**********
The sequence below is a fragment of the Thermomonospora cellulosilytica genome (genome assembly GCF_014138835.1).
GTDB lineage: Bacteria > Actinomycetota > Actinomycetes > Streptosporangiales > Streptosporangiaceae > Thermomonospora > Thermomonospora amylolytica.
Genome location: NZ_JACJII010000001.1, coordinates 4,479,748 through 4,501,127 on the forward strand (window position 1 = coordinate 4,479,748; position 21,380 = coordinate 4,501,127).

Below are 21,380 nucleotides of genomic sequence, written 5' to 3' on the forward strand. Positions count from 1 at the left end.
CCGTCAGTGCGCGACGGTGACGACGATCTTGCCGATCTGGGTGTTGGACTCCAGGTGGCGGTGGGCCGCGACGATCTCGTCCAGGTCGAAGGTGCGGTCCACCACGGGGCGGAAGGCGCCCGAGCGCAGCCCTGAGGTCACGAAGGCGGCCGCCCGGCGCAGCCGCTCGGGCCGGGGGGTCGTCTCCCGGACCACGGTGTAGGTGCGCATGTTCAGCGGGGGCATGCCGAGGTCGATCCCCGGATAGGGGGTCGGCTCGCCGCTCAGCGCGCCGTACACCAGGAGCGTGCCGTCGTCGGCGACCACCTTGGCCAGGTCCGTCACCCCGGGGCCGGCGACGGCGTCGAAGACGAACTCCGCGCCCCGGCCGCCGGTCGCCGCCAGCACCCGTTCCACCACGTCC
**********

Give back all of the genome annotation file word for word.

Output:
The sequence below is a fragment of the Thermomonospora cellulosilytica genome (genome assembly GCF_014138835.1).
GTDB lineage: Bacteria > Actinomycetota > Actinomycetes > Streptosporangiales > Streptosporangiaceae > Thermomonospora > Thermomonospora amylolytica.
Genome location: NZ_JACJII010000001.1, coordinates 4,479,748 through 4,501,127 on the forward strand (window position 1 = coordinate 4,479,748; position 21,380 = coordinate 4,501,127).

Below are 21,380 nucleotides of genomic sequence, written 5' to 3' on the forward strand. Positions count from 1 at the left end.
CCGTCAGTGCGCGACGGTGACGACGATCTTGCCGATCTGGGTGTTGGACTCCAGGTGGCGGTGGGCCGCGACGATCTCGTCCAGGTCGAAGGTGCGGTCCACCACGGGGCGGAAGGCGCCCGAGCGCAGCCCTGAGGTCACGAAGGCGGCCGCCCGGCGCAGCCGCTCGGGCCGGGGGGTCGTCTCCCGGACCACGGTGTAGGTGCGCATGTTCAGCGGGGGCATGCCGAGGTCGATCCCCGGATAGGGGGTCGGCTCGCCGCTCAGCGCGCCGTACACCAGGAGCGTGCCGTCGTCGGCGACCACCTTGGCCAGGTCCGTCACCCCGGGGCCGGCGACGGCGTCGAAGACGAACTCCGCGCCCCGGCCGCCGGTCGCCGCCAGCACCCGTTCCACCACGTCC